CARLSBAD, N.M. (KRQE) - A mix-up that permitted a Carlsbad man to grow nearly 100 potplants in his backyard now has health officials changing how theyissue licenses under the state's medical-marijuana program.
“They had made a mistake and sent me the wronglicense,” Randy Mazur told KRQE News 13.
Mazur, who legally uses marijuana to treat pain, had been issuedthe program’s nonprofit producer license. That license allowsa grower to raise up to 95 mature pot plants to distribute amongother patients registered with the program.
Earlier this year Mazur had between 40 and 50 plants growingbehind his house.
Someone grew suspicious and called police. Eventually members ofthe local drug task force showed up to investigate.
Mazur told News 13 he was cleared after showing officers hisnonprofit producer license. That wasn't the end of it, however, asthe attention sparked by the police presence led to otherproblems.
“People started hopping my fence and ripping (the plants)off right and left,” Mazur said.
Mazur then voluntarily surrendered the plants to the drug taskforce and contacted the New Mexico Department of Health.
That’s when he learned he had the wrong marijuanalicense.
“It’s unfortunate that we had this onemistake,” DOH spokesperson Deborah Busemeyer said.“We’re confident we can continue to keep this programstrong for our patients.”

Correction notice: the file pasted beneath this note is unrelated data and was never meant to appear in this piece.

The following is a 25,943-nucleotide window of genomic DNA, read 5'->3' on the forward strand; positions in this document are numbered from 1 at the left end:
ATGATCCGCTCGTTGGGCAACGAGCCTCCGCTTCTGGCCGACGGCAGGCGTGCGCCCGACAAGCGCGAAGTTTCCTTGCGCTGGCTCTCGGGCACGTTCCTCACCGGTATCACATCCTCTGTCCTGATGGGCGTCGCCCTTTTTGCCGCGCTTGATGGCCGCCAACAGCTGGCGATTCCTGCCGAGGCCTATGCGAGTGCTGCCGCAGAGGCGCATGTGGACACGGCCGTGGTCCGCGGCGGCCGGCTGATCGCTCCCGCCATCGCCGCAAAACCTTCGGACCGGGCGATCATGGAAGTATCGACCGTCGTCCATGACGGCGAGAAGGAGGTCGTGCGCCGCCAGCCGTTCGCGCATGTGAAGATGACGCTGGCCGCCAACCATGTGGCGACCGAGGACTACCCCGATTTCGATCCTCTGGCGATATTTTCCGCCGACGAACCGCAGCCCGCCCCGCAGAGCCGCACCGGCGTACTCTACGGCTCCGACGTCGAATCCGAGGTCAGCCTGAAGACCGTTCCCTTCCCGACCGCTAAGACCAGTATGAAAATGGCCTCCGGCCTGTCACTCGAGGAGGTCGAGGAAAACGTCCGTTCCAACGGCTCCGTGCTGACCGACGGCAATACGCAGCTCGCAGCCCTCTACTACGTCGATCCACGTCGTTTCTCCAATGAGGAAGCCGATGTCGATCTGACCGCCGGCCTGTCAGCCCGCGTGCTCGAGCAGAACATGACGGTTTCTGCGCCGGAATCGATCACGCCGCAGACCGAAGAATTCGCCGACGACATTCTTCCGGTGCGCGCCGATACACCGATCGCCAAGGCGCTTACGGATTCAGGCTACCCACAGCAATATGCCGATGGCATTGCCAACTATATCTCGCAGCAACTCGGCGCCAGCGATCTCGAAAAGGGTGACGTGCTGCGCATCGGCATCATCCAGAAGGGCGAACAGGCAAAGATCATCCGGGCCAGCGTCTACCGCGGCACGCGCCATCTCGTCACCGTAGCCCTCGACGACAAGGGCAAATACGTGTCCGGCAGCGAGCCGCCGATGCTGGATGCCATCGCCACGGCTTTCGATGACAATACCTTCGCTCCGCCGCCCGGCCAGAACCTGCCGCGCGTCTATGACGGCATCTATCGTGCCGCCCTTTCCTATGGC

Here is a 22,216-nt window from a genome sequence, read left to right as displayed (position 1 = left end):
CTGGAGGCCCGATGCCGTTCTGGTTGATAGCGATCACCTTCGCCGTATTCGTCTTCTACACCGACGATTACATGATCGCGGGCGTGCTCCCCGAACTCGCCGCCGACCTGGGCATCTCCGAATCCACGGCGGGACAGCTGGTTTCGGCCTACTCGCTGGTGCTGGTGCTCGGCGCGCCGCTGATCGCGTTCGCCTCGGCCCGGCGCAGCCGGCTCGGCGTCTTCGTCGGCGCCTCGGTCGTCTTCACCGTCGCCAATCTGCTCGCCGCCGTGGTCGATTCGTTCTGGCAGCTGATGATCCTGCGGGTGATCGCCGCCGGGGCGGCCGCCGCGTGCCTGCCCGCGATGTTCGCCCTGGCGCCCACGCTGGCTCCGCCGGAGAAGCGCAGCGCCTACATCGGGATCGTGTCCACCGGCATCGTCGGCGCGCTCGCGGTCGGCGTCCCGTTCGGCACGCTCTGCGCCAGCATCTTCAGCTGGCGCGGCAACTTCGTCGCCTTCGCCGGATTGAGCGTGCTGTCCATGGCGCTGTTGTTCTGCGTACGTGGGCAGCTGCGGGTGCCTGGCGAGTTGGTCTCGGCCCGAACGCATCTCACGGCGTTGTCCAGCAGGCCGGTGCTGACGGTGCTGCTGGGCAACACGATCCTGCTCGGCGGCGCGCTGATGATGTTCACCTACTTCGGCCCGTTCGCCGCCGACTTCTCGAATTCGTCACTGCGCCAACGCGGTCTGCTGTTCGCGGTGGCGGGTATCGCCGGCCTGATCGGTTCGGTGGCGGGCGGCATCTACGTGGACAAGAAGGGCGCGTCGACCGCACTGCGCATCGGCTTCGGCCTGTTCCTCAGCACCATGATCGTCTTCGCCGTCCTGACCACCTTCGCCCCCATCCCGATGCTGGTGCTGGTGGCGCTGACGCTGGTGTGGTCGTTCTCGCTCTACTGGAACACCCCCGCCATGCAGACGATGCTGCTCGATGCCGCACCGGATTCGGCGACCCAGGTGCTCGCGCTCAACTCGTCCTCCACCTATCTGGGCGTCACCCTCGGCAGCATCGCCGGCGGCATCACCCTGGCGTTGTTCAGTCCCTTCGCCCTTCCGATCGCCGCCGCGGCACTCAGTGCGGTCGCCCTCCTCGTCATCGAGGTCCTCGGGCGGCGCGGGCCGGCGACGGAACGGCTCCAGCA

It turned out Mazur was supposed to receive only a statepersonal-production license, which limits a patient to just fourmature plants strictly for their own use.
According to state health officials it was a simple mistakebased on the two different licenses looking so much alike. The onlyreal difference was a sentence clarifying how many pot plants wereallowed.
Whoever issued Mazur the wrong license printed his name on thewrong certificate.
“That’s when we took a closer look at our cards andmade sure that we changed them so it can’t happenagain,” Busemeyer said.
The two licenses now have very different looks with new layoutsthat make it very clear which is which.
“We do recognize that it was a clerical error,”Busemeyer said. “It was unfortunate, and we’re makingsure that it won’t happen again.”
The state law that allows medical marijuana use passed in2007.
According to DOH figures the number of registered patients hasmore than tripled over the last several months to more than 800people.
There are still just a handful of licenses issued to nonprofitproducers. Mazur, who founded the nonprofit group “Veggies,Inc.,” would like to be one of them.
“I can out-produce anybody in the state, handsdown,” Mazur said. “That’s what I do. I grow.
"God gave me the gift.”
His application is still pending with the health department.
In the meantime he’s growing on a much smaller scale underhis personal-production license.
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